Getting started with CockroachDB in R

CockroachDB is known for handling terabytes of mission-critical transactions where the data and users are globally distributed.  R is known for “statistical computing and graphics” where the data is in the RAM of a single system used by a single user.  With CockroachDB’s recent vectorized SQL engine, R users can take advantage of CockroachDB’s globally distributed data.  

Screen Shot 2020-01-02 at 9.06.36 PM

CockroachDB is built to be largely compatible with PostgreSQL, meaning that software written to use PostgreSQL can sometimes (often!) be used with CockroachDB without changes.  This means R’s existing Postgres DBI interface should work with CockroachDB.

The original inspiration was taken from Getting started with PostgresSQL in R from R-bloggers.  Changes were made to reflect the use of RPostgres, CockroachDB MovR sample application, and CockroachDB.

Start CockroachDB and MovR

Open a terminal and start the following.  We will start a simple single-node CockroachDB.  Then start the MovR application running in the background while we work on R.  

cockroach start --insecure --port=26257 --http-port=26258 --store=cockroach-data/1 --cache=256MiB --background
cockroach workload init movr 'postgresql://root@localhost:26257?sslmode=disable'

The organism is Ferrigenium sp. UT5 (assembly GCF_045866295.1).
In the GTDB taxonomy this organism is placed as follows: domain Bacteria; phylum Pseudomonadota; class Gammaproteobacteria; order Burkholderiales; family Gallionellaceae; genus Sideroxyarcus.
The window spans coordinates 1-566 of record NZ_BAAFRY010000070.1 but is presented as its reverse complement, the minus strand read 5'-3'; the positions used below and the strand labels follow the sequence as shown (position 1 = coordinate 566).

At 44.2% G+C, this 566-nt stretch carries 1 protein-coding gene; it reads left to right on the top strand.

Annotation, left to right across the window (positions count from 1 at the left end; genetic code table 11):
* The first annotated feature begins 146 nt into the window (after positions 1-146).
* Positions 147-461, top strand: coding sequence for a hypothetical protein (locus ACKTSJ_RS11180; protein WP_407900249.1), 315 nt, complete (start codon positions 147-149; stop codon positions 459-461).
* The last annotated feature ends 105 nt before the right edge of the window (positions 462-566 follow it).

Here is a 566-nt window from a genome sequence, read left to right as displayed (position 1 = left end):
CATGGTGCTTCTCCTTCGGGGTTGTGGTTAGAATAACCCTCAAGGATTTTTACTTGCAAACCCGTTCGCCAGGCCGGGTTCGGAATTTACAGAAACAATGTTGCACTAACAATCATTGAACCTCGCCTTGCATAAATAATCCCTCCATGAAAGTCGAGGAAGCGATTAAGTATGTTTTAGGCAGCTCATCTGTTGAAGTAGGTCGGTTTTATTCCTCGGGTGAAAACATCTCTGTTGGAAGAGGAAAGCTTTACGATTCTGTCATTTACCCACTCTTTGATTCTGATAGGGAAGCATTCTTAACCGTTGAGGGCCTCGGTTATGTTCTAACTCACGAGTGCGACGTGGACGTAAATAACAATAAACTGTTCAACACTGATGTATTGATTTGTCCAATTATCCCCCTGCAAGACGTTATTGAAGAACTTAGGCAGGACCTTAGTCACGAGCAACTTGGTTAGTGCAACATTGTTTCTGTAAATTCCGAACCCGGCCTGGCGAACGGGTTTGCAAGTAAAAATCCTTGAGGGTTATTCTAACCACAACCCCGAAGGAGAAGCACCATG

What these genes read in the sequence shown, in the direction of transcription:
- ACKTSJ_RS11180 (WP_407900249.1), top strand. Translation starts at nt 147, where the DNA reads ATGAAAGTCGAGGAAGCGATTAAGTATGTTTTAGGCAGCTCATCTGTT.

cockroach workload run movr --concurrency 1

Start R with CockroachDB and ggplot2

Open a second terminal and start the following.  R DBI interface and ggplot2 setup are the same. Note the default port number on CockroachDB is 26257 (highlighted below).

# Install the latest RPostgres release from CRAN:
install.packages("RPostgres")
# Install ggplot and related to graph MovR activities
install.packages("dplyr")
install.packages("ggplot2")
# Load the libraries
require("ggplot2")
library(DBI)

# Connect to the default CockroachDB instance and MovR database
con <- dbConnect(RPostgres::Postgres(),dbname = "movr",
                 host = "localhost", port = 26257,
                 user = "root")

Differences between CockroachDB and Postgres

CockroachDB uses 64-bit integer whereas Postgres uses 32-bit integer.  ggplot2 will complain regarding the integer64.  The fix on ggplot2 can be tracked via #2377.  A workaround, for now, is to cast 64-bit integer to 32-bit integer using ::int4 in CockroachDB or as.integer in R.  In the R CLI, the following will demonstrate both workarounds.

# below will return CockroachDB default 64 bit integer
> df_users_64 <- dbGetQuery(con, "select city, count(*) from users group by city;")
> str(df_users_64)
'data.frame': 9 obs. of  2 variables:
 $ city : chr  "amsterdam" "boston" "los angeles" "new york" ...
 $ count:integer64 1897 1924 1938 1882 1938 1902 1929 1893 ...

# below will return count with Postgres default 32 bit integer
> df_users <- dbGetQuery(con, "select city, count(*)::int4 from users group by city;")
> str(df_users)
'data.frame': 9 obs. of  2 variables:
 $ city : chr  "amsterdam" "boston" "los angeles" "new york" ...
 $ count: int  1986 2009 2029 1963 2021 1989 2019 1960 2023

# df_users has count as int4 which maps to R integer
> ggplot(df_users, aes(city,count,fill=city)) + geom_col()

# df_users_64 has count as integer64.  Use as.integer to convert 64 bit integer
> ggplot(df_users_64, aes(city,as.integer(count),fill=city)) + geom_col()
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